## Matching quantile sets using likelihood based on the binomial coefficients

Let’s say we have a distribution $$X$$ that is given by its $$s$$-quantile values:

$q_{X_1} = Q_X(p_1),\; q_{X_2} = Q_X(p_2),\; \ldots,\; q_{X_{s-1}} = Q_X(p_{s-1})$

where $$Q_X$$ is the quantile function of $$X$$, $$p_j = j / s$$.

We also have a sample $$y = \{y_1, y_2, \ldots, y_n \}$$ that is given by its $$s$$-quantile estimations:

$q_{y_1} = Q_y(p_1),\; q_{y_2} = Q_y(p_2),\; \ldots,\; q_{y_{s-1}} = Q_y(p_{s-1}),$

where $$Q_y$$ is the quantile estimation function for sample $$y$$. We also assume that $$q_{y_0} = \min(y)$$, $$q_{y_s} = \max(y)$$.

We want to know the likelihood of “$$y$$ is drawn from $$X$$”. In this post, I want to suggest a nice way to do this using the binomial coefficients.

## Ratio function vs. ratio distribution

Let’s say we have two distributions $$X$$ and $$Y$$. In the previous post, we discussed how to express the “absolute difference” between them using the shift function and the shift distribution. Now let’s discuss how to express the “relative difference” between them. This abstract term also could be expressed in various ways. My favorite approach is to build the ratio function. In order to do this, for each quantile $$p$$, we should calculate $$Q_Y(p)/Q_X(p)$$ where $$Q$$ is the quantile function. However, some people prefer using the ratio distribution $$Y/X$$. While both approaches may provide similar results for narrow positive non-overlapping distributions, they are not equivalent in the general case. In this post, we briefly consider examples of both approaches.

## Shift function vs. shift distribution

Let’s say we have two distributions $$X$$ and $$Y$$, and we want to express the “absolute difference” between them. This abstract term could be expressed in various ways. My favorite approach is to build the Doksum’s shift function. In order to do this, for each quantile $$p$$, we should calculate $$Q_Y(p)-Q_X(p)$$ where $$Q$$ is the quantile function. However, some people prefer using the shift distribution $$Y-X$$. While both approaches may provide similar results for narrow non-overlapping distributions, they are not equivalent in the general case. In this post, we briefly consider examples of both approaches.

## Preprint announcement: 'Trimmed Harrell-Davis quantile estimator based on the highest density interval of the given width'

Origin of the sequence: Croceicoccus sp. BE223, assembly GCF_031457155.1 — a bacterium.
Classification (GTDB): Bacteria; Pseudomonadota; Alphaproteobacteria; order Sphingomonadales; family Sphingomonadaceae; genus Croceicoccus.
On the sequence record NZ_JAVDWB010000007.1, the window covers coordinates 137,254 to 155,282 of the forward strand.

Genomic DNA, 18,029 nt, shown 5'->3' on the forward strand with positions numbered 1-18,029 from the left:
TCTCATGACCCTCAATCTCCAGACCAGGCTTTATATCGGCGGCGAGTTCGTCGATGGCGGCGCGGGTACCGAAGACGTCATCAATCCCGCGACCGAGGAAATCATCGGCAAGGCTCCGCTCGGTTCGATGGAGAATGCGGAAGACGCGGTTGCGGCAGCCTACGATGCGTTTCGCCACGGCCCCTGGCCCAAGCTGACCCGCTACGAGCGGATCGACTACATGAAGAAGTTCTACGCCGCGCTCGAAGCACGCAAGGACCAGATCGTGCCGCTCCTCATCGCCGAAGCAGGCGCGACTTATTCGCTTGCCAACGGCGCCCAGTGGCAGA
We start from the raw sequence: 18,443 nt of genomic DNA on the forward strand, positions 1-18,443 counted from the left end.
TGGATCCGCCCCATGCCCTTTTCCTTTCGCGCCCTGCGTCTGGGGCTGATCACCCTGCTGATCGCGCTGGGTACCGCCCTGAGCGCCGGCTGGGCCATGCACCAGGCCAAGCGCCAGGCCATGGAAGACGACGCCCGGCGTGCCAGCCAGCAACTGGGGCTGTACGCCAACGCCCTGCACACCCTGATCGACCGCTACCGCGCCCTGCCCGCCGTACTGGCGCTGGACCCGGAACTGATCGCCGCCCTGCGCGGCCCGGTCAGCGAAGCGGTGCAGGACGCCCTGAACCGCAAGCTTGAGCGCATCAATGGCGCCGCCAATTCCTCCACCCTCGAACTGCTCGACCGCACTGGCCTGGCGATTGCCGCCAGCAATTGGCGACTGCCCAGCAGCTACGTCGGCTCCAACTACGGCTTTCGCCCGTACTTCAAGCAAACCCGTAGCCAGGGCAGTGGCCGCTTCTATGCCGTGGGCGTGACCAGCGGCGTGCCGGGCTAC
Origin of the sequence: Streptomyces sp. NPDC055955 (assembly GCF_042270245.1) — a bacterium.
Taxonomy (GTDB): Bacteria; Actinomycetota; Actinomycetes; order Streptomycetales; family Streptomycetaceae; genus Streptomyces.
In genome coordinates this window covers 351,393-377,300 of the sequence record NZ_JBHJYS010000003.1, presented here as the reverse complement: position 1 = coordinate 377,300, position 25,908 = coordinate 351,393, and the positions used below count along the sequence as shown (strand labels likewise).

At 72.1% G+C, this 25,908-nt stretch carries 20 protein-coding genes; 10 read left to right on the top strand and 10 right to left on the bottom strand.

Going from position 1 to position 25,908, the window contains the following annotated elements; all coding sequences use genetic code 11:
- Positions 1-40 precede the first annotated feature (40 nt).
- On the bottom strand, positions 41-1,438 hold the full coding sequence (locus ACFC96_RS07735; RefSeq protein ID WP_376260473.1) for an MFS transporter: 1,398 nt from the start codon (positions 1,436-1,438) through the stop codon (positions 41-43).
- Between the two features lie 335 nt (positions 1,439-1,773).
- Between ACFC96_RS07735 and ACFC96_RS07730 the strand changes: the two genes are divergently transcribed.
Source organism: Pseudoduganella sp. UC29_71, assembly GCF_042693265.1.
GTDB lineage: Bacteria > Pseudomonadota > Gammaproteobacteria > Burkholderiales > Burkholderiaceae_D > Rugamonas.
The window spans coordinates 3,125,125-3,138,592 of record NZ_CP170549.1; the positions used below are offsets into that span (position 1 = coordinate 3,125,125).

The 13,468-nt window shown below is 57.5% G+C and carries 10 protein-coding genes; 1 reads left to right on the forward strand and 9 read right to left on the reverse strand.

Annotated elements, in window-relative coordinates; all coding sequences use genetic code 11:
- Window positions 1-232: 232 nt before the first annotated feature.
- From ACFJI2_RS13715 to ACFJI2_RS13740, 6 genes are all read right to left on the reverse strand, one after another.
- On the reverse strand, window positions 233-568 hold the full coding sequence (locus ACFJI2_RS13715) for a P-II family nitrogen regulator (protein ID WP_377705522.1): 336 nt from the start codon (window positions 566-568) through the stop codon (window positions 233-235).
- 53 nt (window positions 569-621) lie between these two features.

Update: the final paper was published in Communications in Statistics - Simulation and Computation (DOI: 10.1080/03610918.2022.2050396).

Since the beginning of this year, I have been working on building a quantile estimator that provides an optimal trade-off between statistical efficiency and robustness. Finally, I have built such an estimator. A paper preprint is available on arXiv: arXiv:2111.11776 [stat.ME]. The paper source code is available on GitHub: AndreyAkinshin/paper-thdqe. You can cite it as follows:

• Andrey Akinshin (2021) Trimmed Harrell-Davis quantile estimator based on the highest density interval of the given width, arXiv:2111.11776

## Non-normal median sampling distribution

Let’s consider the classic sample median. If a sample is sorted and the number of sample elements is odd, the median is the middle element. In the case of an even number of sample elements, the median is an arithmetic average of the two middle elements.

Now let’s say we randomly take many samples from the same distribution and calculate the median for each of them. Next, we build a sampling distribution based on these median values. There is a well-known fact that this distribution is asymptotically normal with mean $$M$$ and variance $$1/(4nf^2(M))$$, where $$n$$ is the number of elements in samples, $$f$$ is the probability density function of the original distribution, and $$M$$ is the true median of the original distribution.